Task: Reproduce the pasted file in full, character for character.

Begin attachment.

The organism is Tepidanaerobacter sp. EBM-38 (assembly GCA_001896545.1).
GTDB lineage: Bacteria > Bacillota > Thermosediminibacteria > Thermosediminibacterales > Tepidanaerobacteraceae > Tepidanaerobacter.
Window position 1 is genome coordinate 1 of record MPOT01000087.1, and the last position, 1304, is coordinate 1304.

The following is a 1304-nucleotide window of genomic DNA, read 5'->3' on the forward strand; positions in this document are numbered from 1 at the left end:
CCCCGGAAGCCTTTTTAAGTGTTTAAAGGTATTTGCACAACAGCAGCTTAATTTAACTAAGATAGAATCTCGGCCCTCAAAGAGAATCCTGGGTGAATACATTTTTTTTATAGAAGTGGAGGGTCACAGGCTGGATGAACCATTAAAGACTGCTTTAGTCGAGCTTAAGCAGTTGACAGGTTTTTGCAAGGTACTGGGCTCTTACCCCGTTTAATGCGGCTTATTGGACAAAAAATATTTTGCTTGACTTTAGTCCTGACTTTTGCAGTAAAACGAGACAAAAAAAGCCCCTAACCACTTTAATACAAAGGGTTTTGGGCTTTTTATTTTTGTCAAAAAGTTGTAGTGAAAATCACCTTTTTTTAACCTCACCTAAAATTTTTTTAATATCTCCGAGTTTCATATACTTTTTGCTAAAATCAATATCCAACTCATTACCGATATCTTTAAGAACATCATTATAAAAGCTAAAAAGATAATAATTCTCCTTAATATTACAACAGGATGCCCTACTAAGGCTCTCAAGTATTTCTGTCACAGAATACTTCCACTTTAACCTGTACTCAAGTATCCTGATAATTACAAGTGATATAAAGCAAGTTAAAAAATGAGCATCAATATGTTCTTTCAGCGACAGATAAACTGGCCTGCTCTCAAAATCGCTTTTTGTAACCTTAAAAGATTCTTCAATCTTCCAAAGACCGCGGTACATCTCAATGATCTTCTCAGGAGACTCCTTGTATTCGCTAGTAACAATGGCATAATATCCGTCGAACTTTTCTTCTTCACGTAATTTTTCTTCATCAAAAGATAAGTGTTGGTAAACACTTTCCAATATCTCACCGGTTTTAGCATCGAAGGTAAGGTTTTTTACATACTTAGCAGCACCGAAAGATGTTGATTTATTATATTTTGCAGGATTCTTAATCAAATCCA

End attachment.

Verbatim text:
The organism is Tepidanaerobacter sp. EBM-38 (assembly GCA_001896545.1).
GTDB lineage: Bacteria > Bacillota > Thermosediminibacteria > Thermosediminibacterales > Tepidanaerobacteraceae > Tepidanaerobacter.
Window position 1 is genome coordinate 1 of record MPOT01000087.1, and the last position, 1304, is coordinate 1304.

The following is a 1304-nucleotide window of genomic DNA, read 5'->3' on the forward strand; positions in this document are numbered from 1 at the left end:
CCCCGGAAGCCTTTTTAAGTGTTTAAAGGTATTTGCACAACAGCAGCTTAATTTAACTAAGATAGAATCTCGGCCCTCAAAGAGAATCCTGGGTGAATACATTTTTTTTATAGAAGTGGAGGGTCACAGGCTGGATGAACCATTAAAGACTGCTTTAGTCGAGCTTAAGCAGTTGACAGGTTTTTGCAAGGTACTGGGCTCTTACCCCGTTTAATGCGGCTTATTGGACAAAAAATATTTTGCTTGACTTTAGTCCTGACTTTTGCAGTAAAACGAGACAAAAAAAGCCCCTAACCACTTTAATACAAAGGGTTTTGGGCTTTTTATTTTTGTCAAAAAGTTGTAGTGAAAATCACCTTTTTTTAACCTCACCTAAAATTTTTTTAATATCTCCGAGTTTCATATACTTTTTGCTAAAATCAATATCCAACTCATTACCGATATCTTTAAGAACATCATTATAAAAGCTAAAAAGATAATAATTCTCCTTAATATTACAACAGGATGCCCTACTAAGGCTCTCAAGTATTTCTGTCACAGAATACTTCCACTTTAACCTGTACTCAAGTATCCTGATAATTACAAGTGATATAAAGCAAGTTAAAAAATGAGCATCAATATGTTCTTTCAGCGACAGATAAACTGGCCTGCTCTCAAAATCGCTTTTTGTAACCTTAAAAGATTCTTCAATCTTCCAAAGACCGCGGTACATCTCAATGATCTTCTCAGGAGACTCCTTGTATTCGCTAGTAACAATGGCATAATATCCGTCGAACTTTTCTTCTTCACGTAATTTTTCTTCATCAAAAGATAAGTGTTGGTAAACACTTTCCAATATCTCACCGGTTTTAGCATCGAAGGTAAGGTTTTTTACATACTTAGCAGCACCGAAAGATGTTGATTTATTATATTTTGCAGGATTCTTAATCAAATCCA